by Simons Chase
The first sensation of the significance of my map coordinates (20°24”12.2’N 78°55”26.5’E) occurred while visiting the Gardens of the Queen (Jardines de la Reina), a palm-fringed national park situated along Cuba’s Caribbean coast. There sits a remote fishing and diving center, operated by Avalon, like a floating village tethered to a point in time far in the past.
Reef action in the Gardens of the Queen. Video courtesy of National Geographic
50 miles south of the fishing village of Jucaro, Cuba, a windswept village itself teetering on the edge of the last century’s middle years, 20°24”12.2’N 78°55”26.5’E is actually anchored to a patch of sandy mangroves and coral that make up this archipelago, the subject of my exploration. The 75-mile-long spit of land is oriented east-west and sits precipitously on the edge of a 10,000-foot drop in the sea a short distance from its rocky shores.
When Columbus encountered the archipelago on his second voyage in 1493, he named it to honor Queen Isabella of Spain, his financier. The distance traveled, combined with the disappointment (my suspicion) in finding the land utterly useless in terms of animal husbandry, agriculture or gold mining, must have inspired the bold declaration of its “garden” quality.
Safe in the knowledge that Queen Isabella would never set foot in her Caribbean garden, the contours of his narrative about the archipelago’s floral qualities seem to betray the reality and is instead closer to something like the shape of the archipelago itself – long and serpentine.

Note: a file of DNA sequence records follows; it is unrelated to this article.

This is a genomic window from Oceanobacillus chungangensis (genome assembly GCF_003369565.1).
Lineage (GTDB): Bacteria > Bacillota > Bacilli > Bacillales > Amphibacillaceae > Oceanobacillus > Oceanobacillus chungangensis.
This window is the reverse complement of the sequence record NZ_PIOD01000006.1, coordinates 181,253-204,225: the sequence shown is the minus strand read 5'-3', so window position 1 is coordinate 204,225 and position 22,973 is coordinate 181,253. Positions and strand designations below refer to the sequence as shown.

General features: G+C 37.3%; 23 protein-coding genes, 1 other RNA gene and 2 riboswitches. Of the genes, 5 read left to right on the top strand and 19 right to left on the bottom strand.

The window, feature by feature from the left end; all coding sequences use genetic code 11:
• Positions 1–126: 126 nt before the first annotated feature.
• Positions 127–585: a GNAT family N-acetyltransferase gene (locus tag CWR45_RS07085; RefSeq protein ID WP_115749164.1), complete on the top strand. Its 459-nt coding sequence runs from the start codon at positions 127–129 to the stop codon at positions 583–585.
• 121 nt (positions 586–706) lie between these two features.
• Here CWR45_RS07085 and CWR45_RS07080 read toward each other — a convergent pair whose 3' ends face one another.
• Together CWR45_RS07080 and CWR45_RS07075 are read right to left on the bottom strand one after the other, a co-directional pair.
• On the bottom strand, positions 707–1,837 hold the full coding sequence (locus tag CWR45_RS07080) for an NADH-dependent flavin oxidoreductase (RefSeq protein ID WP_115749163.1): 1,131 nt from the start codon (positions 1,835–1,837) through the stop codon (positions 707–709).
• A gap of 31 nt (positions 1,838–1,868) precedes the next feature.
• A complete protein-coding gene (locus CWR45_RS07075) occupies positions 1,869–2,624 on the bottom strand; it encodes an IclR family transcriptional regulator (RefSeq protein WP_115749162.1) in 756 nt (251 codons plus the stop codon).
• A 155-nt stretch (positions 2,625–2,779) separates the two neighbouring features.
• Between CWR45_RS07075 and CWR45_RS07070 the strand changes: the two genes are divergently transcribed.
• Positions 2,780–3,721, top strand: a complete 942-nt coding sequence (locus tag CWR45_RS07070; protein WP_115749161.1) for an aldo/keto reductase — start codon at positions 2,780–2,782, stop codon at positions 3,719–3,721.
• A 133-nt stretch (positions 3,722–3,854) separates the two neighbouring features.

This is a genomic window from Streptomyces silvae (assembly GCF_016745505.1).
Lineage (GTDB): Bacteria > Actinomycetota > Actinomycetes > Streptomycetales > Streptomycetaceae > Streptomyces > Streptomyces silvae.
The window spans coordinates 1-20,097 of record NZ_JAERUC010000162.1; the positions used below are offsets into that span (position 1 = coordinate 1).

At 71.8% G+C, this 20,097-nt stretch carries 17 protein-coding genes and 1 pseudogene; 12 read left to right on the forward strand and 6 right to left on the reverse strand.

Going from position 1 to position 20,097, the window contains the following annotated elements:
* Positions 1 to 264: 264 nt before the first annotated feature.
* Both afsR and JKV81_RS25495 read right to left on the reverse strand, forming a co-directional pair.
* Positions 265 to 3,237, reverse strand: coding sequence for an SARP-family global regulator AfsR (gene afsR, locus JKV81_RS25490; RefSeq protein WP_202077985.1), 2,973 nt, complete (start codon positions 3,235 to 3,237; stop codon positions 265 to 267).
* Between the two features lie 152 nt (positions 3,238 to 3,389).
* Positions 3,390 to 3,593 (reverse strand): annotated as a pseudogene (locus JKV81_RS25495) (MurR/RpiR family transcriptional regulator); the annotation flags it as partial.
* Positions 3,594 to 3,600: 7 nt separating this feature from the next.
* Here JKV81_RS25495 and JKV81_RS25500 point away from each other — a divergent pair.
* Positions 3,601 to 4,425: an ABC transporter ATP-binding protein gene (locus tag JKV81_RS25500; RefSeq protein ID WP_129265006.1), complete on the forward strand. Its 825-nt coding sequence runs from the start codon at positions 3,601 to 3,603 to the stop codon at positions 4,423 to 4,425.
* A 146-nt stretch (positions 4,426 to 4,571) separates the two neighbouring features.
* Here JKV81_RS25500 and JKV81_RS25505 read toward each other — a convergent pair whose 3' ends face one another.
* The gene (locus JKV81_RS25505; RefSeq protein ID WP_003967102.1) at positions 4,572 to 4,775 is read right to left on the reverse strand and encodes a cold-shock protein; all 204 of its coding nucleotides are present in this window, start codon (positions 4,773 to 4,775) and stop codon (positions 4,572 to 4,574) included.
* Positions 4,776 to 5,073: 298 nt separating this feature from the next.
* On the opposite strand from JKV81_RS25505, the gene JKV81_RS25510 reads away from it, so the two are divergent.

Today, the archipelago looks virtually the same as it did when Columbus arrived – permanently unfinished by nature or man. Experienced mariners of his time were said to plot their course by major star constellations, meaning Columbus was virtually lost when he found and named the place. But the journey says more about the meridians of his ambitions than his navigation skills.
The few animals living on the archipelago are not afraid of humans.
Aboard the live-aboard diving vessel, newly encountered questions paralleled a palpable drift in my daily habits and shifted the way I experienced time over the course of my week-long visit. Certainly some aspects of living at the outpost must resonate with the experience of ship-bound early explorers.
Out there on the water I had escaped the modern day’s grid of predictability and found a fluid inner rhythm that was shaped by the dominant force at the outpost, the pendulation of solar and oceanic cycles. Sleep depended on physical exertion, and hunger drew closer to my nutritional needs. By the third day, I had not worn shoes or clothes (other than bathing suites) in two days. The lack of Internet finally broke my addiction to its brash demands for immediacy.
500 years of civilization had virtually eliminated the hazards of sea travel by the time my journey to 20°24”12.2’N 78°55”26.5’E took place. In fact, I was not denied essential refreshment at any time during my trip. I became acutely aware of the culinary distinction between Maine lobster and Caribbean spiney lobster. These benthic carnivores – Panulirus argus, a marine crustacean – have a fossil record dating back to the Cretaceous period – about 140 million years ago. Today, they are both abundant and legal for catching in small numbers in the Gardens of Queen.
In the evening, the wind freshens out of the East. Cuban flags, scattered ubiquitously around the outpost, pop smartly as if to celebrate. A total lack of light pollution makes the night sky brilliant and mesmerizing. The night’s first feature is not a brilliant starscape but a wink from Venus.